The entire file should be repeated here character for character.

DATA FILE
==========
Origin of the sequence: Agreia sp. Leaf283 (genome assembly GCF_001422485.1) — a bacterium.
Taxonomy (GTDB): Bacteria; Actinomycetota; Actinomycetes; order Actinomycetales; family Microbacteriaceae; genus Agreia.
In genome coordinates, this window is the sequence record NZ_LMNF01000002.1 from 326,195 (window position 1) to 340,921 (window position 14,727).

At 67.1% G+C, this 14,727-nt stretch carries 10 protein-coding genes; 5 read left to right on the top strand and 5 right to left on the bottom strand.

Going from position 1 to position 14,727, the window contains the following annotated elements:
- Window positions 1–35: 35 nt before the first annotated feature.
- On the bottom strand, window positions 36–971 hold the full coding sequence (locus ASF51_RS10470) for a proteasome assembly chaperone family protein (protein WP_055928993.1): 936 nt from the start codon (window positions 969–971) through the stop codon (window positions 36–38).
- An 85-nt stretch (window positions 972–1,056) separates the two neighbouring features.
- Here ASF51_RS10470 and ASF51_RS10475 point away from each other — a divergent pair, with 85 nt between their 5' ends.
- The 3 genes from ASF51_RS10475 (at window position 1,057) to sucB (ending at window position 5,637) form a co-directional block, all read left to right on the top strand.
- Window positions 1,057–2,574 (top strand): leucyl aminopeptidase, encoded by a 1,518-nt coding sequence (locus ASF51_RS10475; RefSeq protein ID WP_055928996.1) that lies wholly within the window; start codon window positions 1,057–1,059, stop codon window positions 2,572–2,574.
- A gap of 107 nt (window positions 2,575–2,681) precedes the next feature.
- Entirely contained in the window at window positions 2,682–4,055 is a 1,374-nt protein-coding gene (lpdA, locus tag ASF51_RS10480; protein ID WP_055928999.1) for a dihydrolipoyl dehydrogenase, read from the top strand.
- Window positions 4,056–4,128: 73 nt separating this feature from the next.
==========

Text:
Origin of the sequence: Agreia sp. Leaf283 (genome assembly GCF_001422485.1) — a bacterium.
Taxonomy (GTDB): Bacteria; Actinomycetota; Actinomycetes; order Actinomycetales; family Microbacteriaceae; genus Agreia.
In genome coordinates, this window is the sequence record NZ_LMNF01000002.1 from 326,195 (window position 1) to 340,921 (window position 14,727).

At 67.1% G+C, this 14,727-nt stretch carries 10 protein-coding genes; 5 read left to right on the top strand and 5 right to left on the bottom strand.

Going from position 1 to position 14,727, the window contains the following annotated elements:
- Window positions 1–35: 35 nt before the first annotated feature.
- On the bottom strand, window positions 36–971 hold the full coding sequence (locus ASF51_RS10470) for a proteasome assembly chaperone family protein (protein WP_055928993.1): 936 nt from the start codon (window positions 969–971) through the stop codon (window positions 36–38).
- An 85-nt stretch (window positions 972–1,056) separates the two neighbouring features.
- Here ASF51_RS10470 and ASF51_RS10475 point away from each other — a divergent pair, with 85 nt between their 5' ends.
- The 3 genes from ASF51_RS10475 (at window position 1,057) to sucB (ending at window position 5,637) form a co-directional block, all read left to right on the top strand.
- Window positions 1,057–2,574 (top strand): leucyl aminopeptidase, encoded by a 1,518-nt coding sequence (locus ASF51_RS10475; RefSeq protein ID WP_055928996.1) that lies wholly within the window; start codon window positions 1,057–1,059, stop codon window positions 2,572–2,574.
- A gap of 107 nt (window positions 2,575–2,681) precedes the next feature.
- Entirely contained in the window at window positions 2,682–4,055 is a 1,374-nt protein-coding gene (lpdA, locus tag ASF51_RS10480; protein ID WP_055928999.1) for a dihydrolipoyl dehydrogenase, read from the top strand.
- Window positions 4,056–4,128: 73 nt separating this feature from the next.